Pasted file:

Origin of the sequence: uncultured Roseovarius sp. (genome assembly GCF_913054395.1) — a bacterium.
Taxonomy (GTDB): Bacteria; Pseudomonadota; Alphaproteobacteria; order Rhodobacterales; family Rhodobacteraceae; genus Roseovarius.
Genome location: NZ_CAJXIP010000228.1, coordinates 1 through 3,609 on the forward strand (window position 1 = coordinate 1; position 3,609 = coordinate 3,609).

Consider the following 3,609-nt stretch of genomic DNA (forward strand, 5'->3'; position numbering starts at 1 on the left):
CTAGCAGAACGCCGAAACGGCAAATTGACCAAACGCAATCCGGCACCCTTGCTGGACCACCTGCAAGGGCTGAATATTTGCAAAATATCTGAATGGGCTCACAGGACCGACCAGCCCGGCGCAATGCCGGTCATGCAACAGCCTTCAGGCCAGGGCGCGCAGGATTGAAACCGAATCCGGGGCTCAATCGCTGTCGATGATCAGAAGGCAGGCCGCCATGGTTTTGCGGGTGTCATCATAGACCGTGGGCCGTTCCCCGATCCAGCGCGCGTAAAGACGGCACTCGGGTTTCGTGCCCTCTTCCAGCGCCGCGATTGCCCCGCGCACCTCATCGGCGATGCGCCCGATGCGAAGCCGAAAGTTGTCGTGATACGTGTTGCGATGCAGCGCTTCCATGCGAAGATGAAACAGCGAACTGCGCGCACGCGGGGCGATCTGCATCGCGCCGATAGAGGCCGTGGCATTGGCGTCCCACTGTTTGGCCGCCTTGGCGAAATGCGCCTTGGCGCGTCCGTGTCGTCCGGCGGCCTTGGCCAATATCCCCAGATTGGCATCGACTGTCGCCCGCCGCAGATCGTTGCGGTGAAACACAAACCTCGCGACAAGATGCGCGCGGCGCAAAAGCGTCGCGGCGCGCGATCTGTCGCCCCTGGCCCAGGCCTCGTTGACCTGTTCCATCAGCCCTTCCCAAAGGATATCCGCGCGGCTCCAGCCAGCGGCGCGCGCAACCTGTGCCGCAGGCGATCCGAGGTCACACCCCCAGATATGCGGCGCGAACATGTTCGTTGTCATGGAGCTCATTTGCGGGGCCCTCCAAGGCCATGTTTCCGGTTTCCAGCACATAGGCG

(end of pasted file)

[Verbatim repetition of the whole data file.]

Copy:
Origin of the sequence: uncultured Roseovarius sp. (genome assembly GCF_913054395.1) — a bacterium.
Taxonomy (GTDB): Bacteria; Pseudomonadota; Alphaproteobacteria; order Rhodobacterales; family Rhodobacteraceae; genus Roseovarius.
Genome location: NZ_CAJXIP010000228.1, coordinates 1 through 3,609 on the forward strand (window position 1 = coordinate 1; position 3,609 = coordinate 3,609).

Consider the following 3,609-nt stretch of genomic DNA (forward strand, 5'->3'; position numbering starts at 1 on the left):
CTAGCAGAACGCCGAAACGGCAAATTGACCAAACGCAATCCGGCACCCTTGCTGGACCACCTGCAAGGGCTGAATATTTGCAAAATATCTGAATGGGCTCACAGGACCGACCAGCCCGGCGCAATGCCGGTCATGCAACAGCCTTCAGGCCAGGGCGCGCAGGATTGAAACCGAATCCGGGGCTCAATCGCTGTCGATGATCAGAAGGCAGGCCGCCATGGTTTTGCGGGTGTCATCATAGACCGTGGGCCGTTCCCCGATCCAGCGCGCGTAAAGACGGCACTCGGGTTTCGTGCCCTCTTCCAGCGCCGCGATTGCCCCGCGCACCTCATCGGCGATGCGCCCGATGCGAAGCCGAAAGTTGTCGTGATACGTGTTGCGATGCAGCGCTTCCATGCGAAGATGAAACAGCGAACTGCGCGCACGCGGGGCGATCTGCATCGCGCCGATAGAGGCCGTGGCATTGGCGTCCCACTGTTTGGCCGCCTTGGCGAAATGCGCCTTGGCGCGTCCGTGTCGTCCGGCGGCCTTGGCCAATATCCCCAGATTGGCATCGACTGTCGCCCGCCGCAGATCGTTGCGGTGAAACACAAACCTCGCGACAAGATGCGCGCGGCGCAAAAGCGTCGCGGCGCGCGATCTGTCGCCCCTGGCCCAGGCCTCGTTGACCTGTTCCATCAGCCCTTCCCAAAGGATATCCGCGCGGCTCCAGCCAGCGGCGCGCGCAACCTGTGCCGCAGGCGATCCGAGGTCACACCCCCAGATATGCGGCGCGAACATGTTCGTTGTCATGGAGCTCATTTGCGGGGCCCTCCAAGGCCATGTTTCCGGTTTCCAGCACATAGGCG